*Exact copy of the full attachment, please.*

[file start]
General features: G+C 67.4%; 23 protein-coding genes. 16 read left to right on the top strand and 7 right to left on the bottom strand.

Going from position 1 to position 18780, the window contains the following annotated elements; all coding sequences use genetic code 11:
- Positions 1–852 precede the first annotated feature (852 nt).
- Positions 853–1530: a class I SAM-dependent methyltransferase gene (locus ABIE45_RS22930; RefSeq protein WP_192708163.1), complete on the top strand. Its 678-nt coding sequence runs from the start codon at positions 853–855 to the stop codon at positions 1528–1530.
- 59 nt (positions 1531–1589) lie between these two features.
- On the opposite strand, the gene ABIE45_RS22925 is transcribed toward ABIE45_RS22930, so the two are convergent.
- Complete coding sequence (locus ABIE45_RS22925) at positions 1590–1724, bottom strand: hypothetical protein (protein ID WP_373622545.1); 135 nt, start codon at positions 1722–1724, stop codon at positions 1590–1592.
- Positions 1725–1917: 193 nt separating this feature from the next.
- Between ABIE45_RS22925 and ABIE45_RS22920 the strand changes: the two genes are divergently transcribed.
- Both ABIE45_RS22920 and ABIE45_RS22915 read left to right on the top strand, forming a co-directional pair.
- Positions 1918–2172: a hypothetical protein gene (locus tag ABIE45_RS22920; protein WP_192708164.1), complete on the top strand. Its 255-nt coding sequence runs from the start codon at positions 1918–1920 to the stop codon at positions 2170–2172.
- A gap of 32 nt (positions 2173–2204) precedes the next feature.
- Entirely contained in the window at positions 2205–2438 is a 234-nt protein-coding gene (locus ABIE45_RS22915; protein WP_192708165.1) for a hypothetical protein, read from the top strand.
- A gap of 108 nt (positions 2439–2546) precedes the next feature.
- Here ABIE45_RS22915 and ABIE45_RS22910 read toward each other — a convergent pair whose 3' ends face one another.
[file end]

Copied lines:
General features: G+C 67.4%; 23 protein-coding genes. 16 read left to right on the top strand and 7 right to left on the bottom strand.

Going from position 1 to position 18780, the window contains the following annotated elements; all coding sequences use genetic code 11:
- Positions 1–852 precede the first annotated feature (852 nt).
- Positions 853–1530: a class I SAM-dependent methyltransferase gene (locus ABIE45_RS22930; RefSeq protein WP_192708163.1), complete on the top strand. Its 678-nt coding sequence runs from the start codon at positions 853–855 to the stop codon at positions 1528–1530.
- 59 nt (positions 1531–1589) lie between these two features.
- On the opposite strand, the gene ABIE45_RS22925 is transcribed toward ABIE45_RS22930, so the two are convergent.
- Complete coding sequence (locus ABIE45_RS22925) at positions 1590–1724, bottom strand: hypothetical protein (protein ID WP_373622545.1); 135 nt, start codon at positions 1722–1724, stop codon at positions 1590–1592.
- Positions 1725–1917: 193 nt separating this feature from the next.
- Between ABIE45_RS22925 and ABIE45_RS22920 the strand changes: the two genes are divergently transcribed.
- Both ABIE45_RS22920 and ABIE45_RS22915 read left to right on the top strand, forming a co-directional pair.
- Positions 1918–2172: a hypothetical protein gene (locus tag ABIE45_RS22920; protein WP_192708164.1), complete on the top strand. Its 255-nt coding sequence runs from the start codon at positions 1918–1920 to the stop codon at positions 2170–2172.
- A gap of 32 nt (positions 2173–2204) precedes the next feature.
- Entirely contained in the window at positions 2205–2438 is a 234-nt protein-coding gene (locus ABIE45_RS22915; protein WP_192708165.1) for a hypothetical protein, read from the top strand.
- A gap of 108 nt (positions 2439–2546) precedes the next feature.
- Here ABIE45_RS22915 and ABIE45_RS22910 read toward each other — a convergent pair whose 3' ends face one another.